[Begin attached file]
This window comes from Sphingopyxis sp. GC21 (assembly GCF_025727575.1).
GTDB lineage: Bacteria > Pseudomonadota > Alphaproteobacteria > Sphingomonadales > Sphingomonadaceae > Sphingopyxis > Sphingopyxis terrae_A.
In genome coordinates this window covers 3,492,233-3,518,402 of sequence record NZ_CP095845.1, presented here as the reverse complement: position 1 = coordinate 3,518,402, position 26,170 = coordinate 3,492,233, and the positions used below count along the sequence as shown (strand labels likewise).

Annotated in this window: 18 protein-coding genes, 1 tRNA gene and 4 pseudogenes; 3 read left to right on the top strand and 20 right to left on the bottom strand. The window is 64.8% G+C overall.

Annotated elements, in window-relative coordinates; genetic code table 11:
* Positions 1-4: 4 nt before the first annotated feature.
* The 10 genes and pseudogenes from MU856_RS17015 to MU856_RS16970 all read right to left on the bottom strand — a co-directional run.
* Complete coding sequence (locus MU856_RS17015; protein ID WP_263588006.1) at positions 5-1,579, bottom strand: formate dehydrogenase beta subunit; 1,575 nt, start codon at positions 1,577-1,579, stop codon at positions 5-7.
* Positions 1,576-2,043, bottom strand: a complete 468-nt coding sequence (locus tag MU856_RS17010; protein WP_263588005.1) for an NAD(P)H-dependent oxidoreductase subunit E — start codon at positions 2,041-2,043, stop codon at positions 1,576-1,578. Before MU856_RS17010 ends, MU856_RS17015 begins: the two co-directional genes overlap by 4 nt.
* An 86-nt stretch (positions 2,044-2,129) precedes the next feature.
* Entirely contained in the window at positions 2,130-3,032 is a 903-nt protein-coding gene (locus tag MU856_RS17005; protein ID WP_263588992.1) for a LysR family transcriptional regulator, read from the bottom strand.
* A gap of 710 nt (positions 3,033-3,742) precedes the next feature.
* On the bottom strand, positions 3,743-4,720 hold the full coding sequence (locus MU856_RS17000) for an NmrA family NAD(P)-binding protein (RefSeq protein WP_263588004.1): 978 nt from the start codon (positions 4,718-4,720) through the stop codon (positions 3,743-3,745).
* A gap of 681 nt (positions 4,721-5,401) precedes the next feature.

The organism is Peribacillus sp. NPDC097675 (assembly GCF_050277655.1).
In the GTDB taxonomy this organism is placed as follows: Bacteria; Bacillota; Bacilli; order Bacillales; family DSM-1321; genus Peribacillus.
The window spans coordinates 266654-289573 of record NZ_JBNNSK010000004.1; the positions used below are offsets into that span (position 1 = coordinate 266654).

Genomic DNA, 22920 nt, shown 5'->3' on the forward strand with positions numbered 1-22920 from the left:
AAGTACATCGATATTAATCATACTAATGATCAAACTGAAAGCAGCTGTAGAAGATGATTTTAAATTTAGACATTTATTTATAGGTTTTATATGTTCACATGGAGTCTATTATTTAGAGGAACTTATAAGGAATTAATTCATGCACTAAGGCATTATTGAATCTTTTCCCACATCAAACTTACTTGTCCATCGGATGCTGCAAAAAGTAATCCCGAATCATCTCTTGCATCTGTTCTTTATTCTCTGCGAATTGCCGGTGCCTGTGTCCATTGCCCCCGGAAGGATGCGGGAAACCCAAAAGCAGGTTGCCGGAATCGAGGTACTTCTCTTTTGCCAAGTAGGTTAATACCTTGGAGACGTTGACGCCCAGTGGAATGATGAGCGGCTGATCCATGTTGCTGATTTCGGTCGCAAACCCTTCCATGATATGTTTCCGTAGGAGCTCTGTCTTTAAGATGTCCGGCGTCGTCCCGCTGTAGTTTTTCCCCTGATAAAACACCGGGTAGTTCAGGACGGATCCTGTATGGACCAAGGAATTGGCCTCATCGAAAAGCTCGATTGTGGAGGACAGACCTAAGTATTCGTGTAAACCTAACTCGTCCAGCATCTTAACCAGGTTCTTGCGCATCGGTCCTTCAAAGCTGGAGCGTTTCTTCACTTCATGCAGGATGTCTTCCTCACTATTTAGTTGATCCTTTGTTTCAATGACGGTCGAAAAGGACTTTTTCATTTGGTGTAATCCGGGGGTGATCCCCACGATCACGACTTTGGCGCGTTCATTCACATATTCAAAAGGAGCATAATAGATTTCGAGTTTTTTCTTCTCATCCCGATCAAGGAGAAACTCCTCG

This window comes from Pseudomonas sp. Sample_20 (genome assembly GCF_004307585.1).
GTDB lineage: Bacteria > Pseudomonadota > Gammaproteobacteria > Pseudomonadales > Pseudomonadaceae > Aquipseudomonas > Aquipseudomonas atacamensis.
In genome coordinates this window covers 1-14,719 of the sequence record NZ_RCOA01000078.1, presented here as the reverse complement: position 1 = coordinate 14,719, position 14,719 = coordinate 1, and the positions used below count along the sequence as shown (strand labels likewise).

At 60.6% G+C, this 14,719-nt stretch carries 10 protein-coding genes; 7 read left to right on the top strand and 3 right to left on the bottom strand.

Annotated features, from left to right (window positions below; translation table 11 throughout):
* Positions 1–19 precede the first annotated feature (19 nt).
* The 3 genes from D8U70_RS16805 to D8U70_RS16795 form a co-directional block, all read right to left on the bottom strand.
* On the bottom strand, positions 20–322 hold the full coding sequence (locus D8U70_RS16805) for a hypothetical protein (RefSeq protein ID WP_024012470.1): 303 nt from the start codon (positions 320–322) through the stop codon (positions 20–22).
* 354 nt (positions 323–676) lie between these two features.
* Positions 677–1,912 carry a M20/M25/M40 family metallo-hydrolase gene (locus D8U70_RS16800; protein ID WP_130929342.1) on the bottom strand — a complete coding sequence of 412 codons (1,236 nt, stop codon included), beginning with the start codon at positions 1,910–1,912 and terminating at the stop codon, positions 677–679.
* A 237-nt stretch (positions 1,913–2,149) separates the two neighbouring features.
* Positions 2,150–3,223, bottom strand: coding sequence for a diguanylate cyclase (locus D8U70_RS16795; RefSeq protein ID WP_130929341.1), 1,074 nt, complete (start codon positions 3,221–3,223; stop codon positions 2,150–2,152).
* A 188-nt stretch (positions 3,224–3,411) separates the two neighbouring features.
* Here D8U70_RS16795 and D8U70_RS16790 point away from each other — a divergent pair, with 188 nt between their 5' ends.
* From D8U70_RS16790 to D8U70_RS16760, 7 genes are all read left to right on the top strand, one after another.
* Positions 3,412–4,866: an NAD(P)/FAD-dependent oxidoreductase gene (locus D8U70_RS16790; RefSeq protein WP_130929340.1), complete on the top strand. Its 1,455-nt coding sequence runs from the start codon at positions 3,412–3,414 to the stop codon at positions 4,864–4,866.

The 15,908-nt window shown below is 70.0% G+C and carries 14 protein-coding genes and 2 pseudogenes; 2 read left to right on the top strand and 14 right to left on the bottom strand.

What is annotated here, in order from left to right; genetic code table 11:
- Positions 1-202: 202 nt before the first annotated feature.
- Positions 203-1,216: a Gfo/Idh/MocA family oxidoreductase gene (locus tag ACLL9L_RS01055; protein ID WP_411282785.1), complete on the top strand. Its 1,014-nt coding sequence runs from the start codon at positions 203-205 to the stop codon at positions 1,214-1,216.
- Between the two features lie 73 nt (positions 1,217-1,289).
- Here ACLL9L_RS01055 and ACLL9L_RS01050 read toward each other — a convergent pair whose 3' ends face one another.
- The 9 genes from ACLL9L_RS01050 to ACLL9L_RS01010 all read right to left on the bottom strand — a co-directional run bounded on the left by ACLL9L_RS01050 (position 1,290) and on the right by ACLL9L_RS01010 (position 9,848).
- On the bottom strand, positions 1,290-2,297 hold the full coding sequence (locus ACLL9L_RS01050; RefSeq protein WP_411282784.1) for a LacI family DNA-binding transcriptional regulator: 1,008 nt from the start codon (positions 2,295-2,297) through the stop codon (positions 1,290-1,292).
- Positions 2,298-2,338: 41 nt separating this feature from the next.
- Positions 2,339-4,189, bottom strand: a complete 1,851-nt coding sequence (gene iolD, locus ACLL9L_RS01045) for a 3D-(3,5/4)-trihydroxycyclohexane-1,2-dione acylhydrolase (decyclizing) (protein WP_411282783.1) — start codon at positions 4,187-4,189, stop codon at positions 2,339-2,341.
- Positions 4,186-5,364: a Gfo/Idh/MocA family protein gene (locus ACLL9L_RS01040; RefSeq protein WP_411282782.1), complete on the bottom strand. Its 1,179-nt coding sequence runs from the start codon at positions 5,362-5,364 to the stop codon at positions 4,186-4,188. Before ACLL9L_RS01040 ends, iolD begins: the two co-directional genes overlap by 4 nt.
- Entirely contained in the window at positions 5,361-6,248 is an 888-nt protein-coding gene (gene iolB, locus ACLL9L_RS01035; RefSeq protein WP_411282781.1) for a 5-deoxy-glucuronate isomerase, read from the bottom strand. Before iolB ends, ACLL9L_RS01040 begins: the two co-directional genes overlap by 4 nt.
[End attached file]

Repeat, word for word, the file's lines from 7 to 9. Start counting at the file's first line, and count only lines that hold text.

* The 10 genes and pseudogenes from MU856_RS17015 to MU856_RS16970 all read right to left on the bottom strand — a co-directional run.
* Complete coding sequence (locus MU856_RS17015; protein ID WP_263588006.1) at positions 5-1,579, bottom strand: formate dehydrogenase beta subunit; 1,575 nt, start codon at positions 1,577-1,579, stop codon at positions 5-7.
* Positions 1,576-2,043, bottom strand: a complete 468-nt coding sequence (locus tag MU856_RS17010; protein WP_263588005.1) for an NAD(P)H-dependent oxidoreductase subunit E — start codon at positions 2,041-2,043, stop codon at positions 1,576-1,578. Before MU856_RS17010 ends, MU856_RS17015 begins: the two co-directional genes overlap by 4 nt.